1600 Clay St.
Located in the historic Russell Industrial Center, the Russell Bazaar is an example of brownfield redevelopment—and a lively, open-market style space for local artists and small businesses to sell their wares. The site was originally the home of Murray Manufacturing, a major manufacturer of car bodies and parts in the early twentieth century, but it later housed manufacturers of parts for fighter planes and washing machines. The complex was sold to a printer in 1991, was damaged by a tornado in 1998, and stood vacant for several years before being sold to Dennis Kefallinos in 2003. Since then, Kefallinos has transformed it into an artist’s oasis, with a bazaar on one side and a vibrant artist community on the other housing about 150 vendors and crafters of all kinds, Detroit based art galleries, local music, and rentable venues.
on the corner of E Grand Blvd and Concord St
The Packard Plant is the largest abandoned building and the most infamous example of industrial ruin in the United States. Once employing 40,000 workers and containing a grocery store and two schools within its complex, the 35-acre site had been abandoned since 1957 after fifty years of manufacturing luxury vehicles. It was the site of the filming of The Transformers. Before that, the Packard Plant has attracted graffiti artists, rave partiers, and metal scrappers, as well as tourists and photographers interested in “ruin porn.” Although the last is hard to define, it most often refers to what can be regarded as disrespectful treatment of destruction sites as interesting sights rather than problems which should be remedied. Though there are rumors that the owner of the Packard Plant, Dominic Christini, is ready to tear down the plant, it is unclear that he has the money or the permits to do so. (See Detroit Free Press article.).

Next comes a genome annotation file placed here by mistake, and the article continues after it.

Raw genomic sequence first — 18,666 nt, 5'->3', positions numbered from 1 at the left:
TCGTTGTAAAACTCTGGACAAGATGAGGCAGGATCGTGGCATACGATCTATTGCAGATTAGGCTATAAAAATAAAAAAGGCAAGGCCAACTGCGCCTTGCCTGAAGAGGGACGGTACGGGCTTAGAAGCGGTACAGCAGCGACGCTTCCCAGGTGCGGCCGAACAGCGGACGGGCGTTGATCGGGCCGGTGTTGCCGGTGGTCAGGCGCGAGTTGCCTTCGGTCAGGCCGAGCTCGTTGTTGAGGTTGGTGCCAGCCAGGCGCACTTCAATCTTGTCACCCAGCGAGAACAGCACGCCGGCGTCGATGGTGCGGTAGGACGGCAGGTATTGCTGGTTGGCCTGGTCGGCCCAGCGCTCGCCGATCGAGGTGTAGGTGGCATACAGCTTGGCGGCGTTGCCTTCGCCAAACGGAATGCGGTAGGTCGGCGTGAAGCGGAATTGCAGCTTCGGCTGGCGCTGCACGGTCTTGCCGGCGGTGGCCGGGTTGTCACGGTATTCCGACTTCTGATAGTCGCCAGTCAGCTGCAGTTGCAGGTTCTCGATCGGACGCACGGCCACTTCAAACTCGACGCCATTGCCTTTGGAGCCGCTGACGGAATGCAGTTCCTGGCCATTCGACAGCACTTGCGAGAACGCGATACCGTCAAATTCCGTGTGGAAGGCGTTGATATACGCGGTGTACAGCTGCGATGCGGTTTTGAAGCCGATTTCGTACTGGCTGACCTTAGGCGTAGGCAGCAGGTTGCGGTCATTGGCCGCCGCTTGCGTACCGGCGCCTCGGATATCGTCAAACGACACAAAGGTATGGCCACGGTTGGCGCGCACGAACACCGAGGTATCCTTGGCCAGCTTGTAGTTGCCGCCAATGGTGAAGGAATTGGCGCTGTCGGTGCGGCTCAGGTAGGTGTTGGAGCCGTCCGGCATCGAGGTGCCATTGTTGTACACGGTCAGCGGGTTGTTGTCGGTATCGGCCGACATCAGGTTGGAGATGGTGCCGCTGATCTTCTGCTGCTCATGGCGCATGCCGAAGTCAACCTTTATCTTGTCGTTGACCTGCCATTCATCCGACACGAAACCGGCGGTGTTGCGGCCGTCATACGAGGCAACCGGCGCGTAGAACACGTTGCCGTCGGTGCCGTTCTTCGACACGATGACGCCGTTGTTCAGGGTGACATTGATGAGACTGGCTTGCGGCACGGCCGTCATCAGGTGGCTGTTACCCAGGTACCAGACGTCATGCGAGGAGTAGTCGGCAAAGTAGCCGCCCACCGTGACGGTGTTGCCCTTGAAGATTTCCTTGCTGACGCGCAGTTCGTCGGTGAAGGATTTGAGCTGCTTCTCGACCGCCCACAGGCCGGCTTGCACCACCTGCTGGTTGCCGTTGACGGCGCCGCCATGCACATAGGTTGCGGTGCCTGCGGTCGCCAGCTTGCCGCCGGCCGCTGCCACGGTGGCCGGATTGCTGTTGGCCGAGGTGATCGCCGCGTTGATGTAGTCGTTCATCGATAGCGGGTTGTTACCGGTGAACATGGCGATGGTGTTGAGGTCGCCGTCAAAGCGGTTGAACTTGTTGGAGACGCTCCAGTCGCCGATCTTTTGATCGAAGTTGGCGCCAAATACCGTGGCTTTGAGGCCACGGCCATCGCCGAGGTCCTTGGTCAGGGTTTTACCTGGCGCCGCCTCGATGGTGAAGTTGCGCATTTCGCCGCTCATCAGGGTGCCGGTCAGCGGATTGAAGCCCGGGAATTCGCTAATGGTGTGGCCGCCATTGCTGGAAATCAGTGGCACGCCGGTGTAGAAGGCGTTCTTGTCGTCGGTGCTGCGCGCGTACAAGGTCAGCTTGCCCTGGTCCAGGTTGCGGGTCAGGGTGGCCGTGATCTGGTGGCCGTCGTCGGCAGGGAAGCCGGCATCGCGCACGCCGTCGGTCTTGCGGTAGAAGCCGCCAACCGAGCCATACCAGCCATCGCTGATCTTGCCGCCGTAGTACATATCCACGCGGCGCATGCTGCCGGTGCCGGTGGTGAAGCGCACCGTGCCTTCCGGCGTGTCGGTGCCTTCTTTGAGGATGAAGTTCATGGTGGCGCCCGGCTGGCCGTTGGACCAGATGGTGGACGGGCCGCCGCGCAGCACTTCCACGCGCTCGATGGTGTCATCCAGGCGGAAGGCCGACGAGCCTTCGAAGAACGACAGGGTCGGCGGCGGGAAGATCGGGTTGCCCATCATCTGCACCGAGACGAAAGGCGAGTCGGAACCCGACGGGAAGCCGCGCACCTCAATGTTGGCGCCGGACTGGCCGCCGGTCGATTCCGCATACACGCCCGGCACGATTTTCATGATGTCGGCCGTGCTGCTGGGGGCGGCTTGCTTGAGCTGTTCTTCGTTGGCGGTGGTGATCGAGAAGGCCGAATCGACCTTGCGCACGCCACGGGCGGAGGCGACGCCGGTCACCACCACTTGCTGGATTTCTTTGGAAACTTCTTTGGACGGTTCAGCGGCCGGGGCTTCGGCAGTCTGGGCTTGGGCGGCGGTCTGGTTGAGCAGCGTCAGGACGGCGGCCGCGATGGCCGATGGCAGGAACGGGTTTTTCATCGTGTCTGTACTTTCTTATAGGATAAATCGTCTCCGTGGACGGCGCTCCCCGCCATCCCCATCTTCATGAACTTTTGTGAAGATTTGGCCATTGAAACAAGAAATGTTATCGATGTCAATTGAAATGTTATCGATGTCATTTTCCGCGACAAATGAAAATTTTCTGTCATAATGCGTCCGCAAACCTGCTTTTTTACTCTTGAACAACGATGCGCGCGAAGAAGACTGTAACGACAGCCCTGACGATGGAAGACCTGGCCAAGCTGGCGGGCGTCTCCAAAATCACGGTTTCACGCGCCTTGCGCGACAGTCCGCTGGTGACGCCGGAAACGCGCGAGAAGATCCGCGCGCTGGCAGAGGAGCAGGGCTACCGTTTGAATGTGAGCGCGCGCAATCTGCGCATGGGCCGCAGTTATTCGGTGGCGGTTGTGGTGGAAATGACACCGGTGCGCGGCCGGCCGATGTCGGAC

“When they start to do something with this, you’ll know that Detroit is on its way back.” – Charles Stokes, DWEJ
Budd Thyssen Plant
at the corner of Charlevoix and Conner St.
Called ‘the new Packard Plant,’ Budd Thyssen shut down in 2006 after more than 80 years of operation. Budd is a major auto parts manufacturer that spearheaded the transition from wood car bodies to an all-steel design. They produce components for approximately half of the passenger cars and trucks made in North America.
Read an excerpt from Punching Out: One Year at a Closing Auto Plant, a book by Paul Clemens about the closing of the Budd Thyssen Plant here. (Published in Business Week.)
Old Uniroyal Site
at the corner of E Jefferson and E Grand Boulevard.